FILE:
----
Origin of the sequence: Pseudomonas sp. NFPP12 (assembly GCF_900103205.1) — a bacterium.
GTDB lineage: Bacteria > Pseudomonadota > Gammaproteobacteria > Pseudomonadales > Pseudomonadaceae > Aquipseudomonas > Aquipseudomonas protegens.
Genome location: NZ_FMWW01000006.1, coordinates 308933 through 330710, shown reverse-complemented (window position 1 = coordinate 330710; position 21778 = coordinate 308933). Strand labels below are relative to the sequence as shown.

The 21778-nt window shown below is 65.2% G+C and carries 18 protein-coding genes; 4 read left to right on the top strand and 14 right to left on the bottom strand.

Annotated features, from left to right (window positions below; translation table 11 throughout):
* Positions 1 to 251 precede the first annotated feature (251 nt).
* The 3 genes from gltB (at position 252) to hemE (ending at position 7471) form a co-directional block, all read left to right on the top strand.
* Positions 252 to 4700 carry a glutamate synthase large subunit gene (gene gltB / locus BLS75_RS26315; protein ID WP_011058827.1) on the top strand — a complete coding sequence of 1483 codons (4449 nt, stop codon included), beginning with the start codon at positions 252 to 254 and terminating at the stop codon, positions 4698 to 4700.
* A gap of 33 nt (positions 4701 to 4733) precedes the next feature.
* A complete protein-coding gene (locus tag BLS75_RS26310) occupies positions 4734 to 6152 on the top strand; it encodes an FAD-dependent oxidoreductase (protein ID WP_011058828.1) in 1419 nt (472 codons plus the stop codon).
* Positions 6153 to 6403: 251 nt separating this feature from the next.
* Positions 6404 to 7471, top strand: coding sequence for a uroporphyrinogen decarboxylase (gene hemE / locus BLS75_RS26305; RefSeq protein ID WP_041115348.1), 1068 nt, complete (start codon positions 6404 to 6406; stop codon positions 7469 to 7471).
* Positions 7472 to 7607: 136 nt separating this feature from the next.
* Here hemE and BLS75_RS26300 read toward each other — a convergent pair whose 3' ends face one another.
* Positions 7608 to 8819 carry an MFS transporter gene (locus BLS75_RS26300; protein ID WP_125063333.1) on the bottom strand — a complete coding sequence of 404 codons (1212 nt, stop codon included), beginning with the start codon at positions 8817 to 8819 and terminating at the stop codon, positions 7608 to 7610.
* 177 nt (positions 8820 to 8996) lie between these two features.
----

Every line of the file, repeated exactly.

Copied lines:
Origin of the sequence: Pseudomonas sp. NFPP12 (assembly GCF_900103205.1) — a bacterium.
GTDB lineage: Bacteria > Pseudomonadota > Gammaproteobacteria > Pseudomonadales > Pseudomonadaceae > Aquipseudomonas > Aquipseudomonas protegens.
Genome location: NZ_FMWW01000006.1, coordinates 308933 through 330710, shown reverse-complemented (window position 1 = coordinate 330710; position 21778 = coordinate 308933). Strand labels below are relative to the sequence as shown.

The 21778-nt window shown below is 65.2% G+C and carries 18 protein-coding genes; 4 read left to right on the top strand and 14 right to left on the bottom strand.

Annotated features, from left to right (window positions below; translation table 11 throughout):
* Positions 1 to 251 precede the first annotated feature (251 nt).
* The 3 genes from gltB (at position 252) to hemE (ending at position 7471) form a co-directional block, all read left to right on the top strand.
* Positions 252 to 4700 carry a glutamate synthase large subunit gene (gene gltB / locus BLS75_RS26315; protein ID WP_011058827.1) on the top strand — a complete coding sequence of 1483 codons (4449 nt, stop codon included), beginning with the start codon at positions 252 to 254 and terminating at the stop codon, positions 4698 to 4700.
* A gap of 33 nt (positions 4701 to 4733) precedes the next feature.
* A complete protein-coding gene (locus tag BLS75_RS26310) occupies positions 4734 to 6152 on the top strand; it encodes an FAD-dependent oxidoreductase (protein ID WP_011058828.1) in 1419 nt (472 codons plus the stop codon).
* Positions 6153 to 6403: 251 nt separating this feature from the next.
* Positions 6404 to 7471, top strand: coding sequence for a uroporphyrinogen decarboxylase (gene hemE / locus BLS75_RS26305; RefSeq protein ID WP_041115348.1), 1068 nt, complete (start codon positions 6404 to 6406; stop codon positions 7469 to 7471).
* Positions 7472 to 7607: 136 nt separating this feature from the next.
* Here hemE and BLS75_RS26300 read toward each other — a convergent pair whose 3' ends face one another.
* Positions 7608 to 8819 carry an MFS transporter gene (locus BLS75_RS26300; protein ID WP_125063333.1) on the bottom strand — a complete coding sequence of 404 codons (1212 nt, stop codon included), beginning with the start codon at positions 8817 to 8819 and terminating at the stop codon, positions 7608 to 7610.
* 177 nt (positions 8820 to 8996) lie between these two features.